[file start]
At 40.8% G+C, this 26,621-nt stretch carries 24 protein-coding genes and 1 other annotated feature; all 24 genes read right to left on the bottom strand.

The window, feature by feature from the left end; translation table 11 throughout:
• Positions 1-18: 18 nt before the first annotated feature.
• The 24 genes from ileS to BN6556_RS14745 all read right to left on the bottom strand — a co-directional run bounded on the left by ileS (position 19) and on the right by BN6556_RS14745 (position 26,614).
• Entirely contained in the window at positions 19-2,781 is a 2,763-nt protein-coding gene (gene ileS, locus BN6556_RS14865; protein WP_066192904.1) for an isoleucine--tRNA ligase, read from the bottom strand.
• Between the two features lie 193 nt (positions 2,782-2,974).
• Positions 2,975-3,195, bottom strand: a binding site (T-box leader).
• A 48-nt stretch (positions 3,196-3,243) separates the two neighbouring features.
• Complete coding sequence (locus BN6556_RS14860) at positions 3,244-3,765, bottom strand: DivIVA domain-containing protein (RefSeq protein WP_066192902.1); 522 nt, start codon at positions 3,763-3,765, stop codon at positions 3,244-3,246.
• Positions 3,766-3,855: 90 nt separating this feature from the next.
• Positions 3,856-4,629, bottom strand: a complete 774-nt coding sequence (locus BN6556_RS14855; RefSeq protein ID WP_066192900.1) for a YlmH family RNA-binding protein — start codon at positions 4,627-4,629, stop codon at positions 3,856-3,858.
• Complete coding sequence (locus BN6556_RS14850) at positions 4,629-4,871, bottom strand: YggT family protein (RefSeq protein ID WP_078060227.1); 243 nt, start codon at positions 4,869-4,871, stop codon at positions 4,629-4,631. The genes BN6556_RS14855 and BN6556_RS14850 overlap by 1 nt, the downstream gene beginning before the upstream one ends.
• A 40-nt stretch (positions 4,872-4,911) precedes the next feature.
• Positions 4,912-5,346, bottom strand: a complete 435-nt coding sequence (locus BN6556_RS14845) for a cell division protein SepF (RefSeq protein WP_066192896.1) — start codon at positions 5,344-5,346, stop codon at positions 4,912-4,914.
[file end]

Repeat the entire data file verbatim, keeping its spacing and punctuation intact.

At 40.8% G+C, this 26,621-nt stretch carries 24 protein-coding genes and 1 other annotated feature; all 24 genes read right to left on the bottom strand.

The window, feature by feature from the left end; translation table 11 throughout:
• Positions 1-18: 18 nt before the first annotated feature.
• The 24 genes from ileS to BN6556_RS14745 all read right to left on the bottom strand — a co-directional run bounded on the left by ileS (position 19) and on the right by BN6556_RS14745 (position 26,614).
• Entirely contained in the window at positions 19-2,781 is a 2,763-nt protein-coding gene (gene ileS, locus BN6556_RS14865; protein WP_066192904.1) for an isoleucine--tRNA ligase, read from the bottom strand.
• Between the two features lie 193 nt (positions 2,782-2,974).
• Positions 2,975-3,195, bottom strand: a binding site (T-box leader).
• A 48-nt stretch (positions 3,196-3,243) separates the two neighbouring features.
• Complete coding sequence (locus BN6556_RS14860) at positions 3,244-3,765, bottom strand: DivIVA domain-containing protein (RefSeq protein WP_066192902.1); 522 nt, start codon at positions 3,763-3,765, stop codon at positions 3,244-3,246.
• Positions 3,766-3,855: 90 nt separating this feature from the next.
• Positions 3,856-4,629, bottom strand: a complete 774-nt coding sequence (locus BN6556_RS14855; RefSeq protein ID WP_066192900.1) for a YlmH family RNA-binding protein — start codon at positions 4,627-4,629, stop codon at positions 3,856-3,858.
• Complete coding sequence (locus BN6556_RS14850) at positions 4,629-4,871, bottom strand: YggT family protein (RefSeq protein ID WP_078060227.1); 243 nt, start codon at positions 4,869-4,871, stop codon at positions 4,629-4,631. The genes BN6556_RS14855 and BN6556_RS14850 overlap by 1 nt, the downstream gene beginning before the upstream one ends.
• A 40-nt stretch (positions 4,872-4,911) precedes the next feature.
• Positions 4,912-5,346, bottom strand: a complete 435-nt coding sequence (locus BN6556_RS14845) for a cell division protein SepF (RefSeq protein WP_066192896.1) — start codon at positions 5,344-5,346, stop codon at positions 4,912-4,914.